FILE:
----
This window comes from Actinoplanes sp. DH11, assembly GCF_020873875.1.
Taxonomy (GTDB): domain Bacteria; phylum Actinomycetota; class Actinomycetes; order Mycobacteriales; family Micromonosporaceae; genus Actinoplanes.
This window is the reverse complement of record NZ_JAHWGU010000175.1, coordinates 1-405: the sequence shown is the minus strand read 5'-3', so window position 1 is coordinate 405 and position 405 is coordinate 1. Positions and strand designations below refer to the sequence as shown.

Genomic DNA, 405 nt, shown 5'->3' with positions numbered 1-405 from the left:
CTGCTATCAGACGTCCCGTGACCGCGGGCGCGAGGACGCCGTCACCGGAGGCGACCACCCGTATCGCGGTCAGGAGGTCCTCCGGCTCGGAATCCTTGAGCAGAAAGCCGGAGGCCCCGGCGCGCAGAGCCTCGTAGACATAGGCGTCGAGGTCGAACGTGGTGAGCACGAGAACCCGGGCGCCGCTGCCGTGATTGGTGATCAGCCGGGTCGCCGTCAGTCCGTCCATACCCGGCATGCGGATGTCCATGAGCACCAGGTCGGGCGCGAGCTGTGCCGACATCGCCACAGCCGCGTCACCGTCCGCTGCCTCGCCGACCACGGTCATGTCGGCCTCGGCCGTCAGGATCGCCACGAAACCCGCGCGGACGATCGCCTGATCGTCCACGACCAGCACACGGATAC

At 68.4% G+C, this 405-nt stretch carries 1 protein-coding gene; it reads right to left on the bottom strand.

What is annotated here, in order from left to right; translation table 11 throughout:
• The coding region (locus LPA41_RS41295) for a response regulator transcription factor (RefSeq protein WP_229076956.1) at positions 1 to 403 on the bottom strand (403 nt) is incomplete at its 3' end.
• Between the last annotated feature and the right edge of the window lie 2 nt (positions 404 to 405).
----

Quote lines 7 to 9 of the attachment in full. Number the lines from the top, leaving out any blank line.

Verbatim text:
What is annotated here, in order from left to right; translation table 11 throughout:
• The coding region (locus LPA41_RS41295) for a response regulator transcription factor (RefSeq protein WP_229076956.1) at positions 1 to 403 on the bottom strand (403 nt) is incomplete at its 3' end.
• Between the last annotated feature and the right edge of the window lie 2 nt (positions 404 to 405).